Friday, December 31, 2010

Happy New Years All!

I'm sitting here and am not believing that 2010 is over. But it is. So let's just lay it out there and say Goodbye to 2010 and hello to 2011. And let's work for a great 2011. One that brings more resolutions than problems (that would be a first if that were true).

I was always taken by the account that I heard way back that the world was to end at the close of the first millennium. I guess the prevailing wisdom was that it was the dark ages equivalent of the year 2000 bug, but in this case the "master plan" was for the powers that be to call it quits after year 1000. The response from the church was to stop building (and hence there's a gap in the architectural record around the year 1000). I suppose that part made sense--just what was the point if the world was going to come to a screeching halt?

Hopefully we've progressed a bit since then and our insight in moving the human condition forward will show a bit more foresight with less reliance on blind faith.

Now getting back to this blog, I'm not much on resolutions and the whole, but I will state that my goal for this blog is to drop technical tidbits (that I find interesting and think might be useful to others) on a weekly basis--but just to be clear that's a goal. And not a promise. Sometimes there are bound to be bigger gaps, especially as I get busier...

Take care all, and let's ring in a great 2011.

Wednesday, December 29, 2010

Perl command line emulator (an exercise in using remote API calls for command completion/execution)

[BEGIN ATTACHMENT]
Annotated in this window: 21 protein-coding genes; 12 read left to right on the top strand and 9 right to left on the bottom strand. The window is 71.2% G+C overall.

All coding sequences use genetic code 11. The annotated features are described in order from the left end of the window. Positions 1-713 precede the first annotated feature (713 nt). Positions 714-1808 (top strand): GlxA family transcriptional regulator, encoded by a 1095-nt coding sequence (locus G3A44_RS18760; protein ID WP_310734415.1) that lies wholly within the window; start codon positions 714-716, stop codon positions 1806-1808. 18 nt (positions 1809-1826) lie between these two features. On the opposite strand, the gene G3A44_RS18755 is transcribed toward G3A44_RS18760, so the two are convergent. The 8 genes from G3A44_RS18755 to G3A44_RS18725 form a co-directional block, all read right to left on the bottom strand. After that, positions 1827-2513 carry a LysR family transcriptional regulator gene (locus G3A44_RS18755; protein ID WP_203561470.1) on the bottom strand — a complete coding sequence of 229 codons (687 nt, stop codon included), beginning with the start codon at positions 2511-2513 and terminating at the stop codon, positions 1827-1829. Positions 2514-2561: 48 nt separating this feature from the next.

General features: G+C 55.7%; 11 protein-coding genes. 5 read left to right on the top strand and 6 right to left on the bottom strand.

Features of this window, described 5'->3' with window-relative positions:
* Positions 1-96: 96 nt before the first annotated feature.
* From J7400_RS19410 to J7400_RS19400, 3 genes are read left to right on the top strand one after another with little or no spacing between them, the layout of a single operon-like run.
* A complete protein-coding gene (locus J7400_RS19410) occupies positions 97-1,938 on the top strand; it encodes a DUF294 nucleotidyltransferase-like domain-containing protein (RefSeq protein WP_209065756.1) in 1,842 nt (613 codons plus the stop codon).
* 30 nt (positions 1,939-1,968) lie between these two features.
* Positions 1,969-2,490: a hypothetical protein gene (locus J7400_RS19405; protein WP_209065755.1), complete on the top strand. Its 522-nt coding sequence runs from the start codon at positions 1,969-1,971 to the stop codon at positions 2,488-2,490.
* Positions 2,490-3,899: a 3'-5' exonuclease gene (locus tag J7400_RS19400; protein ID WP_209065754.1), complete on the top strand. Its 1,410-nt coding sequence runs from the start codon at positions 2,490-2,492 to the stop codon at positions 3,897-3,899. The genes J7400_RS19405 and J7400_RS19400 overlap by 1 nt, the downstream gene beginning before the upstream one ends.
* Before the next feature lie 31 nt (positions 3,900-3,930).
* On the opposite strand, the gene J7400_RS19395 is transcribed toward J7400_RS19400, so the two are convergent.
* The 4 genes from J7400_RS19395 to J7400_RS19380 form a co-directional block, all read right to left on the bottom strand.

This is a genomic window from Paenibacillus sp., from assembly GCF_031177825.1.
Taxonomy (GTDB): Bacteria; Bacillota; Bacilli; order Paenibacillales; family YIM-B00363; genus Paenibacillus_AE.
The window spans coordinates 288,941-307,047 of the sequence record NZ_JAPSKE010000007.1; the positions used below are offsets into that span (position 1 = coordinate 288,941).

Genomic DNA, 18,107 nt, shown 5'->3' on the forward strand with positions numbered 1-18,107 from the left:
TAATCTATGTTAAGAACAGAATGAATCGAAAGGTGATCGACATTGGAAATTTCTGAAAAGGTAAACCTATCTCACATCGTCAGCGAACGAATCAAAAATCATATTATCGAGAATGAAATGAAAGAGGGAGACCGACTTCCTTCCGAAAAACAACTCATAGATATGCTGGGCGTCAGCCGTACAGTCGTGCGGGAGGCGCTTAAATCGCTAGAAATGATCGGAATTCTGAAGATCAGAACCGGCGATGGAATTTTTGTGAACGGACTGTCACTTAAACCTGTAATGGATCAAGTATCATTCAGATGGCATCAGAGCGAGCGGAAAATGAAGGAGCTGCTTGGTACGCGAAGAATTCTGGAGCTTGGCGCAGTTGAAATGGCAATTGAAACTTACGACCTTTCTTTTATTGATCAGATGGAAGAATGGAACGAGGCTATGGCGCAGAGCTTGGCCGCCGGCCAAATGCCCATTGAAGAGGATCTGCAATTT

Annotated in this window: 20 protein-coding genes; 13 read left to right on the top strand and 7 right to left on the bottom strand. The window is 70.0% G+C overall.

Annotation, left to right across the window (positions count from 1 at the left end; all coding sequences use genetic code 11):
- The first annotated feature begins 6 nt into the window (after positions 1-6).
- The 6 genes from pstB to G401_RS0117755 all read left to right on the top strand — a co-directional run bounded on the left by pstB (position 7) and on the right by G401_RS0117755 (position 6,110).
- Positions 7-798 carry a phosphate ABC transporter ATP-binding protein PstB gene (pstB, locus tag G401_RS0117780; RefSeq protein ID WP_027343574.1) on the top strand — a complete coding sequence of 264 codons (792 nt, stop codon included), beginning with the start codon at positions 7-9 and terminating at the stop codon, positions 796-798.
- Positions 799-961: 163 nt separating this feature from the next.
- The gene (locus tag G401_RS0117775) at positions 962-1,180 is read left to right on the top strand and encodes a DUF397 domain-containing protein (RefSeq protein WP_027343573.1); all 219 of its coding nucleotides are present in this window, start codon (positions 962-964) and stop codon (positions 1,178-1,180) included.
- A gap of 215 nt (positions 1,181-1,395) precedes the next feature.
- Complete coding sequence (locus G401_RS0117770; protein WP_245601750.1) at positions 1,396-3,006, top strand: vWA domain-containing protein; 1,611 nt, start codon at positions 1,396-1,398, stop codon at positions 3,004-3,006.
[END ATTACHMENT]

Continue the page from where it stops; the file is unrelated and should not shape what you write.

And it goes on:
OK--that's an awkward title. The real deal is this...

This was an exercise in seeing if a command line interface could be built using a remote source (meaning accessing an REST API via http) for command completion and execution. The remote API used was the Vyatta router remote access API (REST based https configuration API). I choose PERL as the language so that this little prototype could run on any system (windows, mac, linux etc.). Sure the language could have been something else, but what the heck I picked Perl--plus it has pretty good JSON support (which is the response body format for the remote service).

Sunday, December 19, 2010

Browser session management, authentication and breaking with RESTful principals

REST is a series of general guidelines for simple, compact and effect remote procedure calls over some transport (generally HTTP). And the guidelines are very useful limitations that can help shape a cohesive API.

One major tenant of REST is sessionlessness or statelessness of a request. In other words no client state should be stored on the server. Sticking to this approach generally allows for a simpler API and simpler coding exercise in building the backend behavior. This tenant also facilitates load-balancing of requests or robustness (i.e. server failures)--meaning that with no client state on the server it is much easier to distribute requests among server clusters.

Thursday, December 16, 2010

Survey of Wireless Vulnerabilities

Network security vulnerabilities are ubiquitous within a Wi-Fi network, the best one can do is keep abreast of current threats.

Below is an article I wrote in 2005-2006 but never ended up publishing it. So, the material could be "freshened" especially since most access points have moved away from WEP as an encryption solution. And undoubtedly routers have gotten a bit smarter against some of these attacks too. I'll follow up this with a "part II" when I get a chance.

Threat/What threat?
Exactly, what threat? Well, since the birth of Wi-Fi devilish minds have been busy exploring vulnerabilities and releasing new exploits. It can be an enormous task to keep abreast of all these threats. But, if you rely on Wi-Fi for critical functions it is important to remain familiar with new security breaches as they occur.